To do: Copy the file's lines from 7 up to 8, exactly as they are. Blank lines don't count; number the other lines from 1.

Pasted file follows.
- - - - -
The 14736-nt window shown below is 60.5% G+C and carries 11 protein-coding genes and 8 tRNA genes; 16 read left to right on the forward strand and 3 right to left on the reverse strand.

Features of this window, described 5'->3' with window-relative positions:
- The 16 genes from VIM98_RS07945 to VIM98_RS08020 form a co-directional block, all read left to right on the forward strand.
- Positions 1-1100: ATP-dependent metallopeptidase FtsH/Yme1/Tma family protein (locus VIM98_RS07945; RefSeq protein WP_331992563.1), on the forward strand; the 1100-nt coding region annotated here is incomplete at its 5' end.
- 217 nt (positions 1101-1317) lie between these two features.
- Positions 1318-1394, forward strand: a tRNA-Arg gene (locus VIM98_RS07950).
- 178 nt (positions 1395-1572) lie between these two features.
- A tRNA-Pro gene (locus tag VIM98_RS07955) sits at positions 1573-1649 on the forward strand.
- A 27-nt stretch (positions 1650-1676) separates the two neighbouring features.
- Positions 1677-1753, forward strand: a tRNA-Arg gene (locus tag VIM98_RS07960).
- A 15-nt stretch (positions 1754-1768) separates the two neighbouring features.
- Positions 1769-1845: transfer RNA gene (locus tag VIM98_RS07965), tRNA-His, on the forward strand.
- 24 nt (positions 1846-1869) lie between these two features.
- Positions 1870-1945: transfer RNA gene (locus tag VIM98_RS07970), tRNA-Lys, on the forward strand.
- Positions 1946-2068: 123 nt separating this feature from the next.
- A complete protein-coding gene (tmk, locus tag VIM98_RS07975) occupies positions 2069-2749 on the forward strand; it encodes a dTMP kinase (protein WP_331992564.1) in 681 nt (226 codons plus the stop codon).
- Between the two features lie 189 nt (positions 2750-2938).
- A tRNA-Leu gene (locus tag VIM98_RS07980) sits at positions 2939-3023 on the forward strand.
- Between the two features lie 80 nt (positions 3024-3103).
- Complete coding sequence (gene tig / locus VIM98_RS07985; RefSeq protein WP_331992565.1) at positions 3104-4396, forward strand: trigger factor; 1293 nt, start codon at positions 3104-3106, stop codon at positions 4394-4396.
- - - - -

- 178 nt (positions 1395-1572) lie between these two features.
- A tRNA-Pro gene (locus tag VIM98_RS07955) sits at positions 1573-1649 on the forward strand.